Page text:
No Compendium such as the province of this work defines in its essential limitations will serve to offer fit memorial to the life and accomplishments of the honored subject of this sketch a man remarkable in the breadth of his wisdom, in his indomitable perseverance, his strong individuality, and yet one whose entire life has not one esoteric phase, being an open scroll, inviting the closest scrutiny. True, his have been “massive deeds and great” in one sense, and yet his entire life accomplishment but represents the result of the fit utilization of the innate talent which is his, and the directing of his efforts in those lines where mature judgment and rare discrimination lead the way. There is in Mr. Hawley a weight of character, a native sagacity, a far-seeing judgment and a fidelity of purpose that commands the respect of all. A man of indefatigable enterprise and fertility of resource, he has carved his name deeply on the record of the political, commercial and professional history of the state, which owes much of its advancement to his efforts. James H. Hawley was born in Dubuque, Iowa, on the 17th of January 1847, and in his veins mingles the blood of English, Dutch and Irish ancestors. The Hawley family was founded in America in 1760. William Carr, the maternal great-grandfather of our subject, was a major in the...Read More
Location: San Francisco County CA
One of the best known and most successful sheep-raisers and wool-growers of Idaho is J. D. C. Thiessen, of Lewiston. A native of Holstein, Germany, he was born February 16, 1843, and is of Danish ancestry, although his parents, John D. and Alary (Hanchild) Thiessen, were both natives of Germany. The father was a farmer and trader. In religious faith both he and his wife were Lutherans, and the former lived to be fifty-four years of age, while the mother departed this life in her fifty-sixth year. Mr. Thiessen of this review is the fourth in their family of seven children. He was educated in his native land, and when twenty-three years of age emigrated to the United States, reaching New York in 1866. Two years later he came to San Francisco, where he pursued a course in a commercial school and was thus fitted for life’s practical duties. He did not come to this country entirely empty-handed, as so many have done, having had five hundred dollars on his arrival. He was however, ignorant of the English language, and had to meet other difficulties. After having spent several years in America, he received three thousand dollars from his father’s estate, but lost it in mining enterprises in California and Nevada, and when he arrived in Lewiston, November 10, 1876, he had just eighteen and one-half dollars remaining. Here...Read More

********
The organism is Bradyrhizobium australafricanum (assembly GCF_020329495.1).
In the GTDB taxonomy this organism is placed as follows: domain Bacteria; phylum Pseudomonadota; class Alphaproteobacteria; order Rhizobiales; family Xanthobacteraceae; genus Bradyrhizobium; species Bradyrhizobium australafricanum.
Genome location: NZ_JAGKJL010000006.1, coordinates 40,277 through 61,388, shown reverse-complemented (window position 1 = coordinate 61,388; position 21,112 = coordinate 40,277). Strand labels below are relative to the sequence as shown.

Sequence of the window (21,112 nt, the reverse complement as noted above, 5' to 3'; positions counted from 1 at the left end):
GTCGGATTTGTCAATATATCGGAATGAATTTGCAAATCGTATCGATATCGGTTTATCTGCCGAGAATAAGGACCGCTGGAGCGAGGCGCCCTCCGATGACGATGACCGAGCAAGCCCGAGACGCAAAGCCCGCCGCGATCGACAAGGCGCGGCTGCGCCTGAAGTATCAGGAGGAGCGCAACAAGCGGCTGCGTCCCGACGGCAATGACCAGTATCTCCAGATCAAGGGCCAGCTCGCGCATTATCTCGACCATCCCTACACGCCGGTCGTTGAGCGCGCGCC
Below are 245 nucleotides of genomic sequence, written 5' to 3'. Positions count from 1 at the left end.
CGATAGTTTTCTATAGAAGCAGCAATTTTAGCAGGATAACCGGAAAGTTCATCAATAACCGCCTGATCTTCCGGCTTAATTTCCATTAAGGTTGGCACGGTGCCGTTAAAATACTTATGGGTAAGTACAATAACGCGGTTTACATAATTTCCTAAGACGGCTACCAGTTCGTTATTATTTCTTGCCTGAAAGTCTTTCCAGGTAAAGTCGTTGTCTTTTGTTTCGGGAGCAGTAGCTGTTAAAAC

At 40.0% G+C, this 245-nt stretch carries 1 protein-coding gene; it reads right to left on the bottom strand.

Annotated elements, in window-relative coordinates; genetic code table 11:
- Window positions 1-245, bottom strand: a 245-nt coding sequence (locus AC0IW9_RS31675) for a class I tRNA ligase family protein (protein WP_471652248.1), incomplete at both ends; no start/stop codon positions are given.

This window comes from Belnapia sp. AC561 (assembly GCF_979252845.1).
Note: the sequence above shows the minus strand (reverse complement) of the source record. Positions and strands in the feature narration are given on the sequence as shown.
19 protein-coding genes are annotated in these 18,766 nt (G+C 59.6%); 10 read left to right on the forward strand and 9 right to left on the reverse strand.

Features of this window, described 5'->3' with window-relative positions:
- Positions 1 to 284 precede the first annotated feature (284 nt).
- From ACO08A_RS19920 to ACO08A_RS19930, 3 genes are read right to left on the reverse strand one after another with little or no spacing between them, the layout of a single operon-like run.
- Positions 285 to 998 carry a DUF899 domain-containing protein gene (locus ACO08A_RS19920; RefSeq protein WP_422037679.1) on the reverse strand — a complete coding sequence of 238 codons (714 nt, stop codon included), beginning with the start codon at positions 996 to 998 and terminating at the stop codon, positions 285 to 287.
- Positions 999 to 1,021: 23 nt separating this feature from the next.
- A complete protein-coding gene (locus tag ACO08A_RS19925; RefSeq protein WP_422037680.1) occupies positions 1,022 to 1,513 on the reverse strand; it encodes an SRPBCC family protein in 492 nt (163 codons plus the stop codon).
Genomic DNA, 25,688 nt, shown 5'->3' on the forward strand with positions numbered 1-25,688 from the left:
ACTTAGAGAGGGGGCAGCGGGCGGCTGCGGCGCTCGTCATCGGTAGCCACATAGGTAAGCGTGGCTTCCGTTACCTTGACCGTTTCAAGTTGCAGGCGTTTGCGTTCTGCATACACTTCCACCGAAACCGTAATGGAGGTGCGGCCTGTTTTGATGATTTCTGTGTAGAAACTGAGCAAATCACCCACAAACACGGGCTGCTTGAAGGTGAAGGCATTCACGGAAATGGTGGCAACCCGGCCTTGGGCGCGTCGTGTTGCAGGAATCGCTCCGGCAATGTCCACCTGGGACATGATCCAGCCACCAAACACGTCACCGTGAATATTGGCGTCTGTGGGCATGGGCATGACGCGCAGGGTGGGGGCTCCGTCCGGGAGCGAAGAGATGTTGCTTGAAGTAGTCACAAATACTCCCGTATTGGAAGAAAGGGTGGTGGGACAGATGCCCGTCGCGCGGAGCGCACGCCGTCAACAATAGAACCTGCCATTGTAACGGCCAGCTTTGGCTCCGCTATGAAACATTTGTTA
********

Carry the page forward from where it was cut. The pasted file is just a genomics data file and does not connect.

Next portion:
A little thoughtful consideration of the career of Clarence W. Brooks, proprietor of the Brooks House, Idaho Falls, brings one to the conclusion that he has in most of his business operations been impelled by the spirit of the pioneer. He has sought out new plans and new conditions likely to favor his projects, and after he has made them available and profitable, he has sought out still others, and after those others. The wisdom of his selection has been proven by the success which has crowned his efforts. Not only is he one of the boldest, most venturesome and most successful hotel men in the west, but he is one of the best all-round hotel men “to the manner born” and experienced in the best houses in the country, with a comprehensive grasp on the hotel business, as such, and an intimate knowledge of all the details of good hotel-keeping. Clarence W. Brooks was born in Royalton, Vermont, June 22, 1848. His ancestors came from England and settled early in New Hampshire. His paternal grandfather was a Revolutionary soldier, and lived for some years after American independence, for which he had fought, was an established fact. Austin Brooks, his son and the father of Clarence W. Brooks, was born in Vermont, and there married Miss Susan Smith, and they lived and were farmers at Royalton for fifty years,...Read More